Thursday, December 24, 2015

Moltmann The Trinity and the Kingdom


Theologian Jürgen Moltmann, in his autobiography In a Broad Place, has a reference to Pannenberg saying that Moltmann began a new regard for the doctrine of the Trinity. He viewed this as generous, saying that the two of them together have brought renewed interest and focus on the Trinity. This little reflection on The Trinity and the Kingdom: The Doctrine of God (Harper & Row: San Francisco, 1980, 1981) is an effort to explore the Trinity with Moltmann, but with special attention to the written dialogue we find between these two fine theologians.

On a brief personal note, Pannenberg has been teacher since the mid-1970s. I have the privilege of being in a reading group that is slowly working through his Systematic Theology. One of the many values of this relationship over the years is his bibliography. He keeps push me to read other philosophers, psychologists, sociologists, and theologians. Like any good systematic theologian, he is re-thinking Christian teaching for his time, but in light of the depth and richness of Christian tradition. One of the theologians to whom he regularly refers is Moltmann. In the autobiography already mentioned, Moltmann said that in their early careers people referred to them as “the hope boys,” in contrast to “the process boys.” I think this little essay will show that theologically, they are part of the same family. They take their que from tradition and from eschatology. Both focus on interpreting what they see in the biblical text. Of course, they will differ on some points, but they are differences that arise out of similarity.

What I will do is offer a few reflections on each chapter that strike me as important for discussions of the Trinity. I will bring Pannenberg into the conversation as I see it.

In the Preface, Moltmann points out that he wants to contribute to theology, in contrast to developing a systematic theology. He refers to the biblical testimonies that initiate theological contributions over the centuries. He stresses that there are unsettled theological problems for which every new generation has to find its solution. No concept within history is final or complete. The openness of such theological discourse shows the power of their eschatological hope for the future. Tradition is not a treasury of dead truths. He thinks theological reflection needs to occur in the context of ecumenical fellowship. Doing so will overcome schismatic thinking. In this case, he is bridging the gaps between Protestant and Catholic, East and West, Jewish and Christian. He invites us to ponder Andrei Rubley’s Russian icon of the Holy Trinity, which I have included here.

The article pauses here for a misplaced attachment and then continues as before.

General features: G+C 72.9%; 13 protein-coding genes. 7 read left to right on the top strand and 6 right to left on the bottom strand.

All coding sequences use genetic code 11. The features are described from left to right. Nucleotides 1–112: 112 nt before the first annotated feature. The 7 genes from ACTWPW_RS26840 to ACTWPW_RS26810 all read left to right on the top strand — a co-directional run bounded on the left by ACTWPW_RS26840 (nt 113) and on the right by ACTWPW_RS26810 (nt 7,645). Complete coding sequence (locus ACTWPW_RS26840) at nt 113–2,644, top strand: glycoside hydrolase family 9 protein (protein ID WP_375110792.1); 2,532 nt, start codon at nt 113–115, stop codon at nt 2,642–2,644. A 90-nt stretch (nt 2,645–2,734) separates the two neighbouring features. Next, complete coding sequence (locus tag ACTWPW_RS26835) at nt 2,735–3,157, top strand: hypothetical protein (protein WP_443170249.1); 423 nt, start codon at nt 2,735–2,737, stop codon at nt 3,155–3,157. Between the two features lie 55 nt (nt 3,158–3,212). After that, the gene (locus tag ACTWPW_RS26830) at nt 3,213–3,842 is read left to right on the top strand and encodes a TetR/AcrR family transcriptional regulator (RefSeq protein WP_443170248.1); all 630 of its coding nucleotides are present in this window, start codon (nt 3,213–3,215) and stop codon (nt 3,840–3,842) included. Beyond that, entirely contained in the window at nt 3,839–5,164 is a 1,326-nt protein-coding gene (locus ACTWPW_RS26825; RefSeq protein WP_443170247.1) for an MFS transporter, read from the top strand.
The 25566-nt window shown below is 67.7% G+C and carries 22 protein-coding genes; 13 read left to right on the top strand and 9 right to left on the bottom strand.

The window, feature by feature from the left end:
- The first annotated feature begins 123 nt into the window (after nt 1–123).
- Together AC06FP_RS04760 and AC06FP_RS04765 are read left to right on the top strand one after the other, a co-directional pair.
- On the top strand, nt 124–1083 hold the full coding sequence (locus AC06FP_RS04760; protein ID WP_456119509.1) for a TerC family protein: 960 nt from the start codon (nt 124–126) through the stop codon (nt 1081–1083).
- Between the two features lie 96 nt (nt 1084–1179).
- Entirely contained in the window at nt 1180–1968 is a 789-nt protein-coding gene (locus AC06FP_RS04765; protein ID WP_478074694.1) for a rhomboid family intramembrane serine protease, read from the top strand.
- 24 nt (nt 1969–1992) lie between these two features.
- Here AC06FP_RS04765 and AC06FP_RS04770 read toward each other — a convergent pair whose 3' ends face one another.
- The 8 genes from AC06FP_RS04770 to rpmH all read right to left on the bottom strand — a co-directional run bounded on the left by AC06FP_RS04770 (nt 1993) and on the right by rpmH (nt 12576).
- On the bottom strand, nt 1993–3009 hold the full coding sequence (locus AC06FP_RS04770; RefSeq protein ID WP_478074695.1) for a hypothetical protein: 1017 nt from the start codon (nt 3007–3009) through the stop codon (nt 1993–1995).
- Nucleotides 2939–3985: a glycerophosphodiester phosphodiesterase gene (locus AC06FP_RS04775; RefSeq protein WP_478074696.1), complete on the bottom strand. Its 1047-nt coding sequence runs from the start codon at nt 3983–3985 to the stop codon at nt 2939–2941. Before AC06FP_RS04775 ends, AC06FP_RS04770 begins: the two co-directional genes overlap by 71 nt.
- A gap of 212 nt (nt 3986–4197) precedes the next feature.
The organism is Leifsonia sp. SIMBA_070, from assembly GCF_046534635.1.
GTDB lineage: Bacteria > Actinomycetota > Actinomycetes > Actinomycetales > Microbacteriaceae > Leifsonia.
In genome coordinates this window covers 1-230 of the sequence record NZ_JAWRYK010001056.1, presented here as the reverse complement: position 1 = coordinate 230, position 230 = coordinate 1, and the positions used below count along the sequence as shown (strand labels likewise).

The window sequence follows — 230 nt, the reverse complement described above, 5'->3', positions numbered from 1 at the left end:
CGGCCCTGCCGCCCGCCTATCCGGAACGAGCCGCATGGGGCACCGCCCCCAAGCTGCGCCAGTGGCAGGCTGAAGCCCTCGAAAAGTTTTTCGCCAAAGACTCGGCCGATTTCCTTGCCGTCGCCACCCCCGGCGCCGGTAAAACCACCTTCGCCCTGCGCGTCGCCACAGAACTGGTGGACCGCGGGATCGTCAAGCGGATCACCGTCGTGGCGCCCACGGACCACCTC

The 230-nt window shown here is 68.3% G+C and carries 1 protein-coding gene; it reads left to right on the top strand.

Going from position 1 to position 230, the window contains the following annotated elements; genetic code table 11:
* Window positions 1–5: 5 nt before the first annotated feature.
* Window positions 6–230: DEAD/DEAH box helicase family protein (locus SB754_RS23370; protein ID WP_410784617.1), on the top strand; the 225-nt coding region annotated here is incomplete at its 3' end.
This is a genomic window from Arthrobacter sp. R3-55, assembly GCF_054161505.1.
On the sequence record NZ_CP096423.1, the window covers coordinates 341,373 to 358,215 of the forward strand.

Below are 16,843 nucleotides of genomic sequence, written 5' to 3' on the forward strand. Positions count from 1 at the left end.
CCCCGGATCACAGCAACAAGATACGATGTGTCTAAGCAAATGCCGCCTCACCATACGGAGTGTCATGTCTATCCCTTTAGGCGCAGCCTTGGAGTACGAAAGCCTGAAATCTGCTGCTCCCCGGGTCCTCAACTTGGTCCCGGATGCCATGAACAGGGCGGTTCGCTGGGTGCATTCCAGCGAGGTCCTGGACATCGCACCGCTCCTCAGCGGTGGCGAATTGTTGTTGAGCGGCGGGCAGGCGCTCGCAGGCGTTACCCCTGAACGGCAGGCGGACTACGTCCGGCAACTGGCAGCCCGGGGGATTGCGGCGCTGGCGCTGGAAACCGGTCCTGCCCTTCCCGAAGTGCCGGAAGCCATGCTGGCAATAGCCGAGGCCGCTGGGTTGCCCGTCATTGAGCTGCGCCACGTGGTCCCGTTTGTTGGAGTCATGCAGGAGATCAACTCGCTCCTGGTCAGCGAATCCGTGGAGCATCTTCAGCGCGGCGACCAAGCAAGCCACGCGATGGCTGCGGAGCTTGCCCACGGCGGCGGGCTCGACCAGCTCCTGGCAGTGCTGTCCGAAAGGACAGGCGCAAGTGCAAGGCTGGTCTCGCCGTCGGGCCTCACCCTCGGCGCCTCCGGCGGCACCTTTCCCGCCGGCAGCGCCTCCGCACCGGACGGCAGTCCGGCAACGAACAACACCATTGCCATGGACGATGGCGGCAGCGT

In Chapter 1, Moltmann explores Trinitarian theology today. Through Schleiermacher and Kant, he thinks the modern devotion to the ethical and pragmatic has led to the disintegration of the doctrine of the Trinity in moral monotheism. He refers to the Greek philosophers and the patristic writers as focusing on knowing as wonder, through which one participates in life. Transformation occurs through participation. He refers to God as the absolute subject, a notion derived from philosophy. This led to thinking of God as absolute subject in three modes of being. His book starts with history of Jesus the Son, and from that to develop a historical doctrine of the Trinity, which he calls a social doctrine of the Trinity. The Bible is the testimony to the history of the relations of fellowship within the Trinity, which is a fellowship also open to the world. In a similarity with Karl Barth, Moltmann will want to work on his theology of the Trinity, and then work on ethical and political implications. He thinks this theology will lead us to think in terms of relationship and communities. He will also want to think ecologically about God. I would simply offer that this attempt is admirable in the sense that ethics and politics are important parts of our lives. Yet, the fact that Pannenberg and Moltmann are so close theologically and so far apart politically is a warning not to put too much emotional investment in such connections. Generally, our political agendas and perspective arise out of a different set of experiences than our theology.